“I’m an optimistic person and I try not to dwell on things when they don’t go my way. But if I'm feeling disappointed or down about a result that wasn’t what I’d hoped for, I find the best way is just to get outside. It was raining yesterday and after almost a whole day of sitting around I decided to go for a surf anyway. The waves weren’t great but it was just so much fun being out there. Sport makes everything better for me.”
And while the risk of injury is very real with freeride snowboarding, Michaela admits the mental high she gets from competing is like nothing else. “The mental highs are the real wins, and the gold is the cherry on top. When you land [a big jump] and ride away smoothly you get a hit of adrenalin, a feeling of pure joy, excitement, and a grin from ear to ear. That’s one of the reasons you keep going bigger and trying new things because of that feeling.”
How Flip provides an added layer of protection
Being an ambassador to Flip, a new category of on-demand injury cover, is a step towards another personal goal of Michaela’s – to get more Aussies into freeriding. “I was the only Australian at the FWQ. I think we could smash it and take out the competition if there were more of us out there, so I’d like to start running camps to introduce the sport and train people up to compete.”
Designed for people who don’t have insurance, as well as people who want an added layer of protection, Flip has no lock-in contracts. Members can easily dial up their level of cover on riskier adventure days, and stopping cover is as easy as pressing a button. Michaela hopes that Flip will offer extra peace of mind to encourage people who want to try new things.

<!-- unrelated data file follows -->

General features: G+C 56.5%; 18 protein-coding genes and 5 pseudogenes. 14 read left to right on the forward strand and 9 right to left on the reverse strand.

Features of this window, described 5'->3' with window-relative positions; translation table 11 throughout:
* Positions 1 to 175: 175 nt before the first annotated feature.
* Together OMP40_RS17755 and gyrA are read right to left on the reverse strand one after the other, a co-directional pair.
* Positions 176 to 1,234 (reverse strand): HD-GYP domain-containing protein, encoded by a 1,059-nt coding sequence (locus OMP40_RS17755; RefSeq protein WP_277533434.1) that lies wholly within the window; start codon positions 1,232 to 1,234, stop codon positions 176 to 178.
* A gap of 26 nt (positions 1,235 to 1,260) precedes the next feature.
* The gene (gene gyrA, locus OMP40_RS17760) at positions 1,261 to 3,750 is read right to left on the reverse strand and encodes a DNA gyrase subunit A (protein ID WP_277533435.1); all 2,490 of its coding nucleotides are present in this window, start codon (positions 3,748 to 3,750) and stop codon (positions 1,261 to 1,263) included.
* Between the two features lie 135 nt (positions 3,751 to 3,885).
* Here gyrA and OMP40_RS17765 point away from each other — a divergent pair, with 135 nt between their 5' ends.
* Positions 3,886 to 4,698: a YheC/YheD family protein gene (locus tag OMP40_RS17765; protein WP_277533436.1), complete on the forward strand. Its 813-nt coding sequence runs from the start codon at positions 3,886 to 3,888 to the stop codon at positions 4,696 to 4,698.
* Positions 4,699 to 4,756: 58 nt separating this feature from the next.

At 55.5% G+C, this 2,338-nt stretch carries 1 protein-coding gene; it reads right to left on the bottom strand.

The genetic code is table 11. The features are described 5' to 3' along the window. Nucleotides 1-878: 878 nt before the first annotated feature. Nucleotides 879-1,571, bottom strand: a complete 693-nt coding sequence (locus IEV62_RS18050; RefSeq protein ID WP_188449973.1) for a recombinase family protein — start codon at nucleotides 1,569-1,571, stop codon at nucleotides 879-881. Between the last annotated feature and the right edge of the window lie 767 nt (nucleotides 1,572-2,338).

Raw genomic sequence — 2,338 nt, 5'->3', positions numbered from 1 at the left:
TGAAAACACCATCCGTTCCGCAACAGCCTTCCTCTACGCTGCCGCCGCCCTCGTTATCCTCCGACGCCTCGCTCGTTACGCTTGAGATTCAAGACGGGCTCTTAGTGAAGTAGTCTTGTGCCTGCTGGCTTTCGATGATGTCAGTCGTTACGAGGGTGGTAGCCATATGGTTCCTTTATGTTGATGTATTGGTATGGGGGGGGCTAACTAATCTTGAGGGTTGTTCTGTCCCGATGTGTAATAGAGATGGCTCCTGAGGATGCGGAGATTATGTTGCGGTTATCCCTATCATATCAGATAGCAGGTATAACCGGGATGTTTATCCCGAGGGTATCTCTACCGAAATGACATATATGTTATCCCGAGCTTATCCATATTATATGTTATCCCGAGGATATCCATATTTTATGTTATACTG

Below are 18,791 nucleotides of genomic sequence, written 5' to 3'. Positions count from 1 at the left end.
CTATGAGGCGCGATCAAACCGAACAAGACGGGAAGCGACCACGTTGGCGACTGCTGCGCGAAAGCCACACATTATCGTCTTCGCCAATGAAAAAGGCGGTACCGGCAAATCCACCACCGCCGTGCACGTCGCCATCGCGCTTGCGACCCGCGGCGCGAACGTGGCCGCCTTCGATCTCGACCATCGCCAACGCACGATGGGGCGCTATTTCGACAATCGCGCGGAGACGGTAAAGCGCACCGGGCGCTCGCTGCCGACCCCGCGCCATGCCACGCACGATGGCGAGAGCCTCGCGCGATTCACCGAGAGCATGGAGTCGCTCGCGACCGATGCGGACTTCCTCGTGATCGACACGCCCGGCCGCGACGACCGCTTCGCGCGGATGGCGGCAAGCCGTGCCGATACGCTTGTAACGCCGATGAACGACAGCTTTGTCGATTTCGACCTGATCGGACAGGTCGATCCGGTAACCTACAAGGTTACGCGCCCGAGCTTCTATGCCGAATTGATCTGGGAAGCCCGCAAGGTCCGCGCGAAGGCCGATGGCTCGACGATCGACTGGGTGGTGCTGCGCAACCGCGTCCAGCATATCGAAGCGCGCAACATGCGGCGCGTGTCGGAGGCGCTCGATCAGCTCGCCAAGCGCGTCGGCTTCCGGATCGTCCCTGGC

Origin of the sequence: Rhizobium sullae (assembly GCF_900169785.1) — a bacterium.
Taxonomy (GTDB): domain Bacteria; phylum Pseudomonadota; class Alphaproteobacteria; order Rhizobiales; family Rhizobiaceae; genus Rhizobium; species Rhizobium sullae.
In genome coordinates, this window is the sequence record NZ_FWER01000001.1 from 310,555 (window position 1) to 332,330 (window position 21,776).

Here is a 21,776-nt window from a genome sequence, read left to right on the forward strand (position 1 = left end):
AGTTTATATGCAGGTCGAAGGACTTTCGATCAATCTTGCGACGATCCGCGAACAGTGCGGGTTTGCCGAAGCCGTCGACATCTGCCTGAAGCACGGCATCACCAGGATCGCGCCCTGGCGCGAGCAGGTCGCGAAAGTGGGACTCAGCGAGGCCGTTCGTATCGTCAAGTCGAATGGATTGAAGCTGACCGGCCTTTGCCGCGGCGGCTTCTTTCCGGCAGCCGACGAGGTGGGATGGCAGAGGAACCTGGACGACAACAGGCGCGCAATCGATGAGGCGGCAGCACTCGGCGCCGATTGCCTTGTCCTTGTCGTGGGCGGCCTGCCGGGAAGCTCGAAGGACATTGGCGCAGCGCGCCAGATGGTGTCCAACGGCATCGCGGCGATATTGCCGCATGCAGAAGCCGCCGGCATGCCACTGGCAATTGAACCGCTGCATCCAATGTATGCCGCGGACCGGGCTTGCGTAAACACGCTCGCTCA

“With great sports come great injuries, but there's always going to be that risk of injury, no matter what you're doing. Flip gives me that peace of mind that if something does go wrong I have a back-up.”
How to tackle a new challenge like an athlete
While many of us like the idea of trying something new or a bit daring, we often let fear get in the way. While you may not have time to train like a professional athlete, there are some small steps you can take to start a new hobby that might benefit physical and mental health.
- Start small. If you’ve never surfed or hiked before, it’s not safe to leap into the biggest waves or take on an 8-hour trek. Be realistic about what you can achieve and build up to bigger challenges.
- Get some help. You’re never too old to learn something new, but ask the experts. Join a local club that welcomes new members (you can find them online) and surround yourself with people who know what they’re doing.
- Do your research. New sports or activities often require some equipment, but don’t spend a fortune until you know it’s right for you. Sports shops and online stores can get you started with the basics.
- Take breaks. Micheala might be a professional freerider, but she doesn’t snowboard every day. Mix up your physical training with other sports. If you like to run, try swimming a few times a week to take the pressure off your joints and support lean muscles. If your new passion is surfing, do some weight training to build up core and shoulder strength.
Words by Kerry McCarthy
First published January 2022